Freshmen Nyree Dowdy ’21 and Taylor Roberts ’21 are among only 15 undergraduates selected for the Mellon Summer Academy at the High Museum of Art in Atlanta.
During the week-long immersive experience, the two will learn about curatorial practices from Atlanta-area curators, participate in team exhibition workshops, research and present on a favorite collection object, study art museum audiences, and visit local art museums, artists’ studios, private collections, and galleries.
“I’m intrigued not only by the artwork but the story behind it, (but) also, in the process that goes on behind the scenes to get from a concept to an actual exhibit,” said Dowdy, a history major and JEO merit scholar from Virginia Beach. “My dream would be to work in a museum in the future and I feel like this program will launch me directly into that path.”
Roberts, a business administration major with an interest in museum studies, currently interns in the Oglethorpe University Museum of Art, where she has assisted with museum exhibition planning and programming to increase student involvement in the museum. For nearly five years, Roberts also volunteered with the Adler Planetarium in her hometown of Chicago.
“Her passion for museum administration was quite apparent,” said OUMA’s Curator of Collections John Tilford. “More impressive was her desire to enact change in the museum environment with regards to the lack of minority representations among museum professionals. That very same initiative is at the core of the Mellon Foundation’s Undergraduate Curatorial Fellowship Program.”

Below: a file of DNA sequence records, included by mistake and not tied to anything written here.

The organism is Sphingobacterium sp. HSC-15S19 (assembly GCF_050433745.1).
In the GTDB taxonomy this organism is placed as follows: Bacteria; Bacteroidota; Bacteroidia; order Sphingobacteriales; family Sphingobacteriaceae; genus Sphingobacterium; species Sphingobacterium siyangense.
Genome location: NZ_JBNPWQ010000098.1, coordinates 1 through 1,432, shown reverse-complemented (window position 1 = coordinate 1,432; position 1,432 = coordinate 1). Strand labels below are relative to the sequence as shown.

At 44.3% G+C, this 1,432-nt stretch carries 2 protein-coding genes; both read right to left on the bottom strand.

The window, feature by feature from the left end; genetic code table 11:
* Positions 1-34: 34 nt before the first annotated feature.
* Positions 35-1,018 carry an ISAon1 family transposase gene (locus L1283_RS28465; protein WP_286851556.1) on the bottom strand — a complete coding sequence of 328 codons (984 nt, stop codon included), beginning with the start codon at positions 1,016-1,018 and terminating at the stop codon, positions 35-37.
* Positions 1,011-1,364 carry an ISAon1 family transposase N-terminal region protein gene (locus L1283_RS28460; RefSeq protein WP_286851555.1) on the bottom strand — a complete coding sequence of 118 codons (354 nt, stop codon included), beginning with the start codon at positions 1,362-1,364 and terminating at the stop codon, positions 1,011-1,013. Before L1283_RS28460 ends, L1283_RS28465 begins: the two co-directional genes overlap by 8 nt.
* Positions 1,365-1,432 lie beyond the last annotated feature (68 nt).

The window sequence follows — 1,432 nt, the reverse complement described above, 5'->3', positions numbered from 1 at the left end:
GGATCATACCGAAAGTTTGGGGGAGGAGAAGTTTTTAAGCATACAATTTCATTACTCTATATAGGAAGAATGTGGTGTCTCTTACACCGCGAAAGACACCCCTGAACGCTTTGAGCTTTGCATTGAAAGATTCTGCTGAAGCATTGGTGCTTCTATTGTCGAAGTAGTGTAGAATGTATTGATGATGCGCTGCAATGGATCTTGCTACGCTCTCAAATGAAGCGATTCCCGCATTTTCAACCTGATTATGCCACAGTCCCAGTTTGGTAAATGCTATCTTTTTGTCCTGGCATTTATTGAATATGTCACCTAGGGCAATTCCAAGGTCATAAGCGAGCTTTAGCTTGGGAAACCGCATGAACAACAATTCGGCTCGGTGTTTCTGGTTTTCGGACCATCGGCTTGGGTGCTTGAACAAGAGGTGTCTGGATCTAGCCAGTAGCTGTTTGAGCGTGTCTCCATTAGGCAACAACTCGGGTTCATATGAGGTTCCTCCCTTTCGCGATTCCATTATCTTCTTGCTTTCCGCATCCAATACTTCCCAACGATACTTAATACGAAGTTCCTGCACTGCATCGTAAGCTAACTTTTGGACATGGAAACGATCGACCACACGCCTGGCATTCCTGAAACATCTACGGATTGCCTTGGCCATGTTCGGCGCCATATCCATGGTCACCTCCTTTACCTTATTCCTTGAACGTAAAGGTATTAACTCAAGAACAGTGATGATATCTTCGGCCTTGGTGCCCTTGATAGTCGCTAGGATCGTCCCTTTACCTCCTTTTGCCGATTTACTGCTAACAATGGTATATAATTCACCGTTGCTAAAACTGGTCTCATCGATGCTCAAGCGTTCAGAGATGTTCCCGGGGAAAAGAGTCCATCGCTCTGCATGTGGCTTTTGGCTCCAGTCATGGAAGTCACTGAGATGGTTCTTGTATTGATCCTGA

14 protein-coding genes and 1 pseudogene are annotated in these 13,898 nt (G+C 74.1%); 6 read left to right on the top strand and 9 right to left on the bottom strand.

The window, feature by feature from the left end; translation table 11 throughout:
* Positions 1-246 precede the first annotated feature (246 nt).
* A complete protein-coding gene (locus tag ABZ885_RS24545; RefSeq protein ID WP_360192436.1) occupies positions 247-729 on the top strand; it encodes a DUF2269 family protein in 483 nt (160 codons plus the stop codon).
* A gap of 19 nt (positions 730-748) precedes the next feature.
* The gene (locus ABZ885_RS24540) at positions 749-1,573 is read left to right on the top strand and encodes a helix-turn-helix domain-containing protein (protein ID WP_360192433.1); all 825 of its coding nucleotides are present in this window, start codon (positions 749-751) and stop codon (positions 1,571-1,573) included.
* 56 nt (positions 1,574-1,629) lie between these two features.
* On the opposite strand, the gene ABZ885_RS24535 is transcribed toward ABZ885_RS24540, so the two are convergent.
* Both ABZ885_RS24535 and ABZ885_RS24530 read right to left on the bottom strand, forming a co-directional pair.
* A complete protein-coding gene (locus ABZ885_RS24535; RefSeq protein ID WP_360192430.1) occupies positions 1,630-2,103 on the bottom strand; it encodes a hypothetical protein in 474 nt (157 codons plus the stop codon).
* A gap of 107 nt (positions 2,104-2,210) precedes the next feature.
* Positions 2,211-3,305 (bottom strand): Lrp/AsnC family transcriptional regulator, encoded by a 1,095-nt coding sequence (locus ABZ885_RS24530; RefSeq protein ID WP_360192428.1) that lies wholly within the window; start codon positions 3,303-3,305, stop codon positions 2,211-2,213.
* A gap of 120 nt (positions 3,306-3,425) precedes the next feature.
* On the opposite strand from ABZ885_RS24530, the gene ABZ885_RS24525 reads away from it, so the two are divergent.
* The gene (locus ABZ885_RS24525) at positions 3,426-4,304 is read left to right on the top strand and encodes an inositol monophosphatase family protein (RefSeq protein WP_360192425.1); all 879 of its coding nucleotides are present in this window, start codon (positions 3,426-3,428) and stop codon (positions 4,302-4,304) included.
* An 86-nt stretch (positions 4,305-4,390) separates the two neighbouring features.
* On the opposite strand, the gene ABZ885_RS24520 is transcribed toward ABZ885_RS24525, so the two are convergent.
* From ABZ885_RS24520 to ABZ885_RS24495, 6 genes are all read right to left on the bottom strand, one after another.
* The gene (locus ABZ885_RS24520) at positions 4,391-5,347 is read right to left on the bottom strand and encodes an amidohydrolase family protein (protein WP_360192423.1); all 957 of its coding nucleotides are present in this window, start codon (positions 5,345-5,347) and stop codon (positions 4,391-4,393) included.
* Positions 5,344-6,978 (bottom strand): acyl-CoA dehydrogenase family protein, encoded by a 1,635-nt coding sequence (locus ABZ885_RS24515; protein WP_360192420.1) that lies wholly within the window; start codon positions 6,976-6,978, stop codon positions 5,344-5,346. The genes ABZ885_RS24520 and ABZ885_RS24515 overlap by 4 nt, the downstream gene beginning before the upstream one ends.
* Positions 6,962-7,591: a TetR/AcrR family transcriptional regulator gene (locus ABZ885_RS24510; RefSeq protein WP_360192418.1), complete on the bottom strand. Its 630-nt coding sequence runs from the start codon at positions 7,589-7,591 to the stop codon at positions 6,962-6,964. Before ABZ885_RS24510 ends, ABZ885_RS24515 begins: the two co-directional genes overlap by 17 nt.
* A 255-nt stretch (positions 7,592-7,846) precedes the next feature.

Students invited to the Mellon Summer Academy are eligible for consideration for the Mellon Undergraduate Curatorial Fellowship, a highly selective two-year paid program that offers hands-on experience, specialized training, and mentoring in the curatorial profession for students from communities that are historically underrepresented in the museum field.Dowdy and Roberts have now passed the first hurdle in qualifying for consideration for the fellowship.
“The Mellon Foundation specifically encourages students in their freshman and sophomore year to apply for the academy and fellowship, given the fellowship’s two-year term,” said OUMA’s Tilford. “This is a notable shift in such fellowships, which often focused more attention on graduate-level students. This is also indicative of the ever-more-competitive field of museums and academic art historians.”
“It will give me not only experience in the field but also the chance to meet others interested in it as well,” agreed Dowdy. “Also as a woman of color I am glad to have an opportunity in a field that may not have been as open to me in previous years.”